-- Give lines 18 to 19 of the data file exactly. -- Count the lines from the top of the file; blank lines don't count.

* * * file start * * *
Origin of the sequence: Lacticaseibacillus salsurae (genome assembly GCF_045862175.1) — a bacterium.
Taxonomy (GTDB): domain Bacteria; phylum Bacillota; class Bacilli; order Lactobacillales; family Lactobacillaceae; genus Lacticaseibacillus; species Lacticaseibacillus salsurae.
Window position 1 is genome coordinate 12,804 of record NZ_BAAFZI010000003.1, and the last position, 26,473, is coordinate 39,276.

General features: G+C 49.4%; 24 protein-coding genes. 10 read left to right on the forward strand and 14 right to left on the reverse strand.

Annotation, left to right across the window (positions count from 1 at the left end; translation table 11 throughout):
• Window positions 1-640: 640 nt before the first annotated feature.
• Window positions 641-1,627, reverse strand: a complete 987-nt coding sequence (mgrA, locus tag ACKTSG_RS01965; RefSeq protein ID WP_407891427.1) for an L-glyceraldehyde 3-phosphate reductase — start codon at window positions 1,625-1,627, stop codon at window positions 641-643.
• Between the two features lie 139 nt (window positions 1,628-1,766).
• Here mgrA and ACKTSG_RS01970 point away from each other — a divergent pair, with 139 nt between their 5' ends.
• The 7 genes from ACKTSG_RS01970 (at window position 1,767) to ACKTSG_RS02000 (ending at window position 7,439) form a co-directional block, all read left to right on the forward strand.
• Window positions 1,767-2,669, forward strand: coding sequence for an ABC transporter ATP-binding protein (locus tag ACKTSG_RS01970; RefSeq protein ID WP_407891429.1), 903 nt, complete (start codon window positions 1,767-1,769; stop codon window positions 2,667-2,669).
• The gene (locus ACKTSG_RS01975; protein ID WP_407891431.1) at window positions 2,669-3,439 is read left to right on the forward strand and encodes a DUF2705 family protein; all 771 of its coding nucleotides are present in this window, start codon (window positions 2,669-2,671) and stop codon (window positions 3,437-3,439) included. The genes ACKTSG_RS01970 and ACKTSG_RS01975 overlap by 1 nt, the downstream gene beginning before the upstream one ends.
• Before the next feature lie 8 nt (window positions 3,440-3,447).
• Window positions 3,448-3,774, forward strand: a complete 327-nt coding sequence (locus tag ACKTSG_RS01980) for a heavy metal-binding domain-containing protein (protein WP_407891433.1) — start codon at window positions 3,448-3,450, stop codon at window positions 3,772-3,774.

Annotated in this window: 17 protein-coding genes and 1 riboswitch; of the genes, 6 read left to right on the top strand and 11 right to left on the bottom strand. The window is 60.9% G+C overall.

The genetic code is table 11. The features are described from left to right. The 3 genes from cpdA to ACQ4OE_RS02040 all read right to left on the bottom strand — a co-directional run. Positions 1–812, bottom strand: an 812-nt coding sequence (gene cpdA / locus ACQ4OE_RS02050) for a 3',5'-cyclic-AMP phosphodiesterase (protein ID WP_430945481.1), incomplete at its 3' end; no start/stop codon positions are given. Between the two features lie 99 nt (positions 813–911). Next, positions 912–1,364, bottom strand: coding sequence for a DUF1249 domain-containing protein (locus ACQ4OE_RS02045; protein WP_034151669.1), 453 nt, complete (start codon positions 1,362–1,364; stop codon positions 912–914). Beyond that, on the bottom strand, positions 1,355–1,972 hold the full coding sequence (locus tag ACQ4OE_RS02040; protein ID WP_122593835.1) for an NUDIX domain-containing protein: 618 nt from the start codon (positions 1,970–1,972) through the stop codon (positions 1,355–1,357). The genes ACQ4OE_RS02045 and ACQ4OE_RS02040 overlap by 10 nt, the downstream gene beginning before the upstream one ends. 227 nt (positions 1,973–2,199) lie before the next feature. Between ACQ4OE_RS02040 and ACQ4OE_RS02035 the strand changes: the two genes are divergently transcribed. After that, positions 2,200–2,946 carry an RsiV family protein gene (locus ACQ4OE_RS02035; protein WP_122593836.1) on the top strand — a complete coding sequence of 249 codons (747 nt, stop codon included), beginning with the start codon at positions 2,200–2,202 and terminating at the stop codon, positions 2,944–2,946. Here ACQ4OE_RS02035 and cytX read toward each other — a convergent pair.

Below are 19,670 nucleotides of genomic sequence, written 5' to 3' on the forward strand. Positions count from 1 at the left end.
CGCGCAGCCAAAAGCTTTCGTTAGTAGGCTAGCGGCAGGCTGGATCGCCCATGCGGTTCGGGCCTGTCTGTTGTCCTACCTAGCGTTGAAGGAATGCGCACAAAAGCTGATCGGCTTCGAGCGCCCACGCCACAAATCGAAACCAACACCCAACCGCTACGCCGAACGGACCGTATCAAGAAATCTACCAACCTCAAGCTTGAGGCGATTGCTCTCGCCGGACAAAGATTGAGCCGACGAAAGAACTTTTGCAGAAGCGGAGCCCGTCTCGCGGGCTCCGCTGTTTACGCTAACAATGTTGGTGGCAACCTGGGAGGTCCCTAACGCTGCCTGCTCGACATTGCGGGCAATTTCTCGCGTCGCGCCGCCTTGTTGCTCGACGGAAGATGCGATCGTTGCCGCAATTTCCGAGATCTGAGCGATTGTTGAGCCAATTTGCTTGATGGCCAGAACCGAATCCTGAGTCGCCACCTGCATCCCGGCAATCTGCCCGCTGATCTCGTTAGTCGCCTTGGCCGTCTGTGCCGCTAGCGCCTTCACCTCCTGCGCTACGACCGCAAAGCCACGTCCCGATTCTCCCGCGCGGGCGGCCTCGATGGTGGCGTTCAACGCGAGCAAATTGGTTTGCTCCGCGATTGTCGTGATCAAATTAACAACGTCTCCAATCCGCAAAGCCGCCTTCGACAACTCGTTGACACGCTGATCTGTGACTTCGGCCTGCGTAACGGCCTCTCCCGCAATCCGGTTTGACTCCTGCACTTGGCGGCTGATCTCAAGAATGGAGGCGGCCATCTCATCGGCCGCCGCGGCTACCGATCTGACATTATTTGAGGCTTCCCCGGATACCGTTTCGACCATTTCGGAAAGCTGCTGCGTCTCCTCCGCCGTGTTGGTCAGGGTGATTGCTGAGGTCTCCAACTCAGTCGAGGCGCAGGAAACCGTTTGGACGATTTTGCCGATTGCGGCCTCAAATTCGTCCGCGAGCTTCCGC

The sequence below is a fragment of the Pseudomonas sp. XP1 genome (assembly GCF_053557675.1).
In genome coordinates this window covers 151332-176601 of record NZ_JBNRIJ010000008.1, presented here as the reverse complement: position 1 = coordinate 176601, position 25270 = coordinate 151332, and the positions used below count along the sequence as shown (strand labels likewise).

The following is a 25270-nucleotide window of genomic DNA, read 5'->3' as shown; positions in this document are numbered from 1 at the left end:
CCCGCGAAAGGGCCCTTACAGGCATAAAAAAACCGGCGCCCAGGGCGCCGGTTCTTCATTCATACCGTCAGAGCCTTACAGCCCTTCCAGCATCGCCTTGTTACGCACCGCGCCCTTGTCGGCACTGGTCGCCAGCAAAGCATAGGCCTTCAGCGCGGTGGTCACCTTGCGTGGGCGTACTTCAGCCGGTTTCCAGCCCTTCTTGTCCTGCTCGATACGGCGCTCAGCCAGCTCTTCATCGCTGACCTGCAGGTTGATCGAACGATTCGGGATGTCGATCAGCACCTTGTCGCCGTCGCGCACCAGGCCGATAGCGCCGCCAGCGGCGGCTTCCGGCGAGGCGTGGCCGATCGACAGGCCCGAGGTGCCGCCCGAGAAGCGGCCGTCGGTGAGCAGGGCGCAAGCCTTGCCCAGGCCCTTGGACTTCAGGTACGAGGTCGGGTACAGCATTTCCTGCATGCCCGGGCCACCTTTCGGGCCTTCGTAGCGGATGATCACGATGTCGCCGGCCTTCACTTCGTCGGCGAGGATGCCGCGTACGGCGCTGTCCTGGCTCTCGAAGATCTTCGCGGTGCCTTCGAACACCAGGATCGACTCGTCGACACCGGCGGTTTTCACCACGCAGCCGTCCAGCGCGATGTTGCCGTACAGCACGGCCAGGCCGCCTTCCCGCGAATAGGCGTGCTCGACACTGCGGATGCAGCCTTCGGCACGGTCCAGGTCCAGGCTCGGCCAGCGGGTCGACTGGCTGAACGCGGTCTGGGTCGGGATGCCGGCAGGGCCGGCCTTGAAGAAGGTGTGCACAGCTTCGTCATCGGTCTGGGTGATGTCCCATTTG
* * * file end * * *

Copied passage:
CGCGCAGCCAAAAGCTTTCGTTAGTAGGCTAGCGGCAGGCTGGATCGCCCATGCGGTTCGGGCCTGTCTGTTGTCCTACCTAGCGTTGAAGGAATGCGCACAAAAGCTGATCGGCTTCGAGCGCCCACGCCACAAATCGAAACCAACACCCAACCGCTACGCCGAACGGACCGTATCAAGAAATCTACCAACCTCAAGCTTGAGGCGATTGCTCTCGCCGGACAAAGATTGAGCCGACGAAAGAACTTTTGCAGAAGCGGAGCCCGTCTCGCGGGCTCCGCTGTTTACGCTAACAATGTTGGTGGCAACCTGGGAGGTCCCTAACGCTGCCTGCTCGACATTGCGGGCAATTTCTCGCGTCGCGCCGCCTTGTTGCTCGACGGAAGATGCGATCGTTGCCGCAATTTCCGAGATCTGAGCGATTGTTGAGCCAATTTGCTTGATGGCCAGAACCGAATCCTGAGTCGCCACCTGCATCCCGGCAATCTGCCCGCTGATCTCGTTAGTCGCCTTGGCCGTCTGTGCCGCTAGCGCCTTCACCTCCTGCGCTACGACCGCAAAGCCACGTCCCGATTCTCCCGCGCGGGCGGCCTCGATGGTGGCGTTCAACGCGAGCAAATTGGTTTGCTCCGCGATTGTCGTGATCAAATTAACAACGTCTCCAATCCGCAAAGCCGCCTTCGACAACTCGTTGACACGCTGATCTGTGACTTCGGCCTGCGTAACGGCCTCTCCCGCAATCCGGTTTGACTCCTGCACTTGGCGGCTGATCTCAAGAATGGAGGCGGCCATCTCATCGGCCGCCGCGGCTACCGATCTGACATTATTTGAGGCTTCCCCGGATACCGTTTCGACCATTTCGGAAAGCTGCTGCGTCTCCTCCGCCGTGTTGGTCAGGGTGATTGCTGAGGTCTCCAACTCAGTCGAGGCGCAGGAAACCGTTTGGACGATTTTGCCGATTGCGGCCTCAAATTCGTCCGCGAGCTTCCGC

The sequence below is a fragment of the Pseudomonas sp. XP1 genome (assembly GCF_053557675.1).